MT: For me, the most important aspects of intersectionality are that it acknowledges many other factors outside of gender – such as race, class, sexuality, disability, etc – as being interconnected with sexism. I also find that the community is inclusive of transgender people and sex workers, whereas previous generations of feminism go so far as to be hostile towards them. It’s hypocritical to exclude anyone from the conversation given the fact that feminists are fighting to be included. So we must listen to all voices, especially those of the most vulnerable groups, because they know the faults in our system better than anyone. Having friends of all kinds, I’ve learned the most from listening when they take issue with things I’ve done because it made me realize just how unconsciously ingrained so many biases are within every person, even myself. I don’t get a free pass to be ignorant of what others experience just because I experience sexism. It’s taken a lot of effort to be more conscientious of the things I say and do, but it’s worth it. Turns out it feels really good to understand others better, by becoming more accepting of everyone I’ve also learned to love myself a lot more.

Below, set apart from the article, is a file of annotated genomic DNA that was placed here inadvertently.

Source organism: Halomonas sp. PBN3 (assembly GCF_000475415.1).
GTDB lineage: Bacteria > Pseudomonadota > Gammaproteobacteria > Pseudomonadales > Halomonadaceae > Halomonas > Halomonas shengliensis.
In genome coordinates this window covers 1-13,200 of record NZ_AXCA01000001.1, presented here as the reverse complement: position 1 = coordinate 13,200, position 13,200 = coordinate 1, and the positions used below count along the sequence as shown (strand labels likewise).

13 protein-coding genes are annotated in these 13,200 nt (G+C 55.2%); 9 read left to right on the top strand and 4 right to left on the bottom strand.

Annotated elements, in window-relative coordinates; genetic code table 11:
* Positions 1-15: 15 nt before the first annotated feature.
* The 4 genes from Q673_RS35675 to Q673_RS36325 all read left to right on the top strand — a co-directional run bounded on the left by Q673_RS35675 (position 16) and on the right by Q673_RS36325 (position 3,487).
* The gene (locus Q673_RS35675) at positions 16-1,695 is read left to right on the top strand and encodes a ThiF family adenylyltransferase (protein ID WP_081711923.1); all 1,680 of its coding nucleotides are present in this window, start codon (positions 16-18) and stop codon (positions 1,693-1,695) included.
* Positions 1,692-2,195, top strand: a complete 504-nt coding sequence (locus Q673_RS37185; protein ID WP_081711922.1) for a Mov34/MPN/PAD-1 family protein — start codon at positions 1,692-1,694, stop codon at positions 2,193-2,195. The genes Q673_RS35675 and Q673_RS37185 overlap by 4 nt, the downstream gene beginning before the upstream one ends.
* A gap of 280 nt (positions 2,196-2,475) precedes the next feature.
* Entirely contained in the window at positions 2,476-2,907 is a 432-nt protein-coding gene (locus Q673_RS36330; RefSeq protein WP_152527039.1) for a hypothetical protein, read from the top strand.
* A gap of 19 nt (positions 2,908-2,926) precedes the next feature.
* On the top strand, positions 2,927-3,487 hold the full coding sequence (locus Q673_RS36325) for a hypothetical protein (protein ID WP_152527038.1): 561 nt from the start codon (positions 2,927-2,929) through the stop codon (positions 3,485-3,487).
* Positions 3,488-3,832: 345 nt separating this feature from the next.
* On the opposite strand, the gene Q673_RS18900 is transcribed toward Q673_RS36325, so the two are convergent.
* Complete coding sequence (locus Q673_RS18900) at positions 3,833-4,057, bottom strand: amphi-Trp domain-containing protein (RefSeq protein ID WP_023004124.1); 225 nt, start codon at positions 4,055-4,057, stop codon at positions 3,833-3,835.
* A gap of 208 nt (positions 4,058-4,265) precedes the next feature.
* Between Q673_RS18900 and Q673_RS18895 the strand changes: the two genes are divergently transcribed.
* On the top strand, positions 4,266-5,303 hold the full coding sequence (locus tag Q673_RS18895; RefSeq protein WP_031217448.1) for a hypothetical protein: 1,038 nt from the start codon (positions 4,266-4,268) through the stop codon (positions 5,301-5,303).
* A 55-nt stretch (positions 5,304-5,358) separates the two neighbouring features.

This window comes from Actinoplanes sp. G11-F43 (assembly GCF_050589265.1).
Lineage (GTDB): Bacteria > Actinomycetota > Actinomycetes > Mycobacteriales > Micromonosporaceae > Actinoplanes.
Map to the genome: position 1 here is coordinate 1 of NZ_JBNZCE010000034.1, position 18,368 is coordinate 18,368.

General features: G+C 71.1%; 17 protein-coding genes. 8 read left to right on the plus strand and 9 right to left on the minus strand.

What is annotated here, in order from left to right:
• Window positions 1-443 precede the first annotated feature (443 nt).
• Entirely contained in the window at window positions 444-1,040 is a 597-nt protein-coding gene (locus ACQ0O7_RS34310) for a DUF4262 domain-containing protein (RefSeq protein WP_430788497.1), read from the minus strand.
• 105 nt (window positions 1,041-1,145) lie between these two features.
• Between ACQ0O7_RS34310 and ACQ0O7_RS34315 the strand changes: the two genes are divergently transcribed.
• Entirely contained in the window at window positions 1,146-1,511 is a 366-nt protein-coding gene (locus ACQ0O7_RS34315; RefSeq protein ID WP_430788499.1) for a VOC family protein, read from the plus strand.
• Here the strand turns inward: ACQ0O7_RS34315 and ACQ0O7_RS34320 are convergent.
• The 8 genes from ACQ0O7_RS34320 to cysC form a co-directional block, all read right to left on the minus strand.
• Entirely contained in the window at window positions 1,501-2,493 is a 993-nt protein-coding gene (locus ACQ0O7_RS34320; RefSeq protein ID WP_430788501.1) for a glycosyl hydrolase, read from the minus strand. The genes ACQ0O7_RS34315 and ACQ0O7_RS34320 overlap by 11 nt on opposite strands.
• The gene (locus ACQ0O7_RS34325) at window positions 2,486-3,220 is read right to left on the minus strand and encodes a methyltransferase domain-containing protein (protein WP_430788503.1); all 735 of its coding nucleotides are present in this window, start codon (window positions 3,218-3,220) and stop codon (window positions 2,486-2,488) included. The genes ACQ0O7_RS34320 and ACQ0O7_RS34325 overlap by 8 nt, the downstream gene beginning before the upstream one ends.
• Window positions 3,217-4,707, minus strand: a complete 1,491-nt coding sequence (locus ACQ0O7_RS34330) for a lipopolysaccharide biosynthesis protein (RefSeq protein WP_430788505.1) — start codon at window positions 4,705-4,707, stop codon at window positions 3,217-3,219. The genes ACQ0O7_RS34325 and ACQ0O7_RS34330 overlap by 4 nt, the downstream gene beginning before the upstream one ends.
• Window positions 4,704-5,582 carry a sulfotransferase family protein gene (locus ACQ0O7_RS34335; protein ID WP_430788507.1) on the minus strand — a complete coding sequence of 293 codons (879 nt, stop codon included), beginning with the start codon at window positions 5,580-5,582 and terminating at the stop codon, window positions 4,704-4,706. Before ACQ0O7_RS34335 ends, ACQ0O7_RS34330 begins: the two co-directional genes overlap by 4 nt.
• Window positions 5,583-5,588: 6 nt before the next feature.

BB: How do you describe your personal style?